What is there in this world

There are more things in heaven and earth, Horatio,
Than are dreamt of in your philosophy.
– Hamlet (1.5.166-7), Hamlet to Horatio

This is my favorite singe quote from one of my favorite pieces of literature.  There are two works who continue to speak to me and help me understand myself and the world around me that I read usually once a year or so, The Great Gatsby and Hamlet.

What was Hamlet getting at in this quote?  This is one of the most straight forward passages of Shakespeare.  He is saying that there is more to this world that what we can immediately see or grasp.  There are forces outside of scientific explanation that help control the universe.

That sentiment has always guided how I view the convergence of science and philosophy/religion.  Science and religion are not mutually exclusive in my mind.  They are complements.   They each try to explain the functioning of the world around us.  Science through theory, experimentation, and observation.  Religion through thought and faith.

To me a good scientist uses the rigorous skills of science to explore the “unknowable” tenants of faith.  Not to destroy or discredit those tenants, but to actually find the “god” behind them.  A good theologian on the other hand should use the curiosity and searching nature of the scientist to explore what he believes in order to strengthen his faith.  For to me blind faith is not true faith.  If you never question what you believe or know, how can you truly say you believe or know anything.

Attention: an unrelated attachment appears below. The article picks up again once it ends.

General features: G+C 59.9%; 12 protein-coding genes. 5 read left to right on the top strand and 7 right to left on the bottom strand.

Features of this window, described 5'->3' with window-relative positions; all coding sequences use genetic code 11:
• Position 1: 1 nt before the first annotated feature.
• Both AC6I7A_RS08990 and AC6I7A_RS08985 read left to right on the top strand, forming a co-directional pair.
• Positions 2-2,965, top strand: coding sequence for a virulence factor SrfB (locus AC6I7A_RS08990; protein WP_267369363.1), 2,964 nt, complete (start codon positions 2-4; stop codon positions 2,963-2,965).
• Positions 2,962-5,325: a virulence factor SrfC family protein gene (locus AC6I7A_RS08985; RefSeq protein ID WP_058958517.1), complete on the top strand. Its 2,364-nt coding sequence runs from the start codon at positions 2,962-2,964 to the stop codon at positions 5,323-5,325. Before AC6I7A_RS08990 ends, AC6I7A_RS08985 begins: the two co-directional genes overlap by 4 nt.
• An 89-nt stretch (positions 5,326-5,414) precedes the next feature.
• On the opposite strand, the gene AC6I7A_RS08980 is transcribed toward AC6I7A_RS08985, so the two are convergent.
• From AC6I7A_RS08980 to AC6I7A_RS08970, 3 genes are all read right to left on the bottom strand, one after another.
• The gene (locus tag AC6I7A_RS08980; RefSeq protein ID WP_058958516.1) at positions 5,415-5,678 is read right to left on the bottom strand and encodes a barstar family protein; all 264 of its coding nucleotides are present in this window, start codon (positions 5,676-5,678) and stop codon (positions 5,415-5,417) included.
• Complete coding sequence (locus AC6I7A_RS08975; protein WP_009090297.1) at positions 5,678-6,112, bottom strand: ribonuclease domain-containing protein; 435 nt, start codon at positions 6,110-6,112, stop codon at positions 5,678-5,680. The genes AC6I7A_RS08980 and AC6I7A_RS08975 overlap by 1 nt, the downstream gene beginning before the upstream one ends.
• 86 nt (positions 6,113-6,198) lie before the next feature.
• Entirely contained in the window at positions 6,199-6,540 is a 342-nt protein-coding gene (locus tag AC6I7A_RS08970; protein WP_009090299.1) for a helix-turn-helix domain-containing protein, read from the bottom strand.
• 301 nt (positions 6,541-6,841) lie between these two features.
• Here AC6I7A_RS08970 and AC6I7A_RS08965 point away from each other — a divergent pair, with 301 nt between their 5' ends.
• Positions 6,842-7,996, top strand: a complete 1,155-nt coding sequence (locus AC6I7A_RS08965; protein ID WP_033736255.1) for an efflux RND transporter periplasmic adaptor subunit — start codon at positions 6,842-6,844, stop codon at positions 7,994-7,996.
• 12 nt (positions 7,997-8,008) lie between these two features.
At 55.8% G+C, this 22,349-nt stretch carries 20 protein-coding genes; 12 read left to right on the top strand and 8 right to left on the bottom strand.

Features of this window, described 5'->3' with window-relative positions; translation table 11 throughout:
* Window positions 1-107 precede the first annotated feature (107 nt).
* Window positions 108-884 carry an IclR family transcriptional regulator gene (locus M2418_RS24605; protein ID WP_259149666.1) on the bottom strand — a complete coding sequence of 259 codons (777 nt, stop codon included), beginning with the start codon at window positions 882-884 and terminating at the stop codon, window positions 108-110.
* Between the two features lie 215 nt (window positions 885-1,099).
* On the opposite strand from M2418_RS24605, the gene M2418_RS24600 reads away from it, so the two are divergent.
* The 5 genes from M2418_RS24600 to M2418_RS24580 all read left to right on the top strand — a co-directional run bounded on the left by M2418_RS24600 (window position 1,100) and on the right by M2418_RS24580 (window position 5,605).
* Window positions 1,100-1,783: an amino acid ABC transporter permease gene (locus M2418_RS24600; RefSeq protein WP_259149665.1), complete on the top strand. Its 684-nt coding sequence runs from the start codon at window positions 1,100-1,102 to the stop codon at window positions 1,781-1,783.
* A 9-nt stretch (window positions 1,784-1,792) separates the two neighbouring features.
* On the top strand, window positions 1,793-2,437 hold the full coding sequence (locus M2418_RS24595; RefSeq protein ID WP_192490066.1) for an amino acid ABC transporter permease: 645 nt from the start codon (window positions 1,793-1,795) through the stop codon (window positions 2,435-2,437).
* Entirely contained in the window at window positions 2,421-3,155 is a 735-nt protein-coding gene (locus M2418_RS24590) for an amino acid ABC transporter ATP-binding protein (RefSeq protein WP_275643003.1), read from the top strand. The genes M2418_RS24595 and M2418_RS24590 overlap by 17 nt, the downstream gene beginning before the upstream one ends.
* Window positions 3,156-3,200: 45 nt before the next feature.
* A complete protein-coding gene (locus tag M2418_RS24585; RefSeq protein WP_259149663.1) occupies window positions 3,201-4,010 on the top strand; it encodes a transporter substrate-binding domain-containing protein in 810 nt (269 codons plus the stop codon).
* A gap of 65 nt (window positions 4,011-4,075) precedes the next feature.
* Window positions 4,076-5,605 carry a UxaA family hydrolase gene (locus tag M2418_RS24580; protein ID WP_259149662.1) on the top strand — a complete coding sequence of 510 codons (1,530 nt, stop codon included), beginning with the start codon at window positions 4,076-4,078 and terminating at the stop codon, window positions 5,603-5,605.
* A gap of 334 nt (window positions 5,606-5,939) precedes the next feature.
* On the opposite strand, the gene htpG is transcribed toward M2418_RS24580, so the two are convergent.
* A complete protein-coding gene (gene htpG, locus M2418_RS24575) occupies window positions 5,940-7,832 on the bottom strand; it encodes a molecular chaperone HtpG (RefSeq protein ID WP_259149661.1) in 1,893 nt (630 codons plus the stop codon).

You should always question everything.  Everything you do or say and everything others do or say to you.  Most of he problems in the world cannot be fixed with one simple answer.  A crazy guy goes on shooting rampage.  We swing wildly for easy solutions to fix the problem.  Ban all guns.  Eliminate all violent entertainment.  Put armed guards on every street corner.  Those all feel good but they don’t solve the problem and they all come with their own problems.

We can only solve problems like that when we look honestly and deeply into the issues.  When we look past what we want to believe and what we want to be true.

That is what I get when I think of Hamlet’s admonition to Horatio.  Look past the immediate to try to find what it real and what is true.

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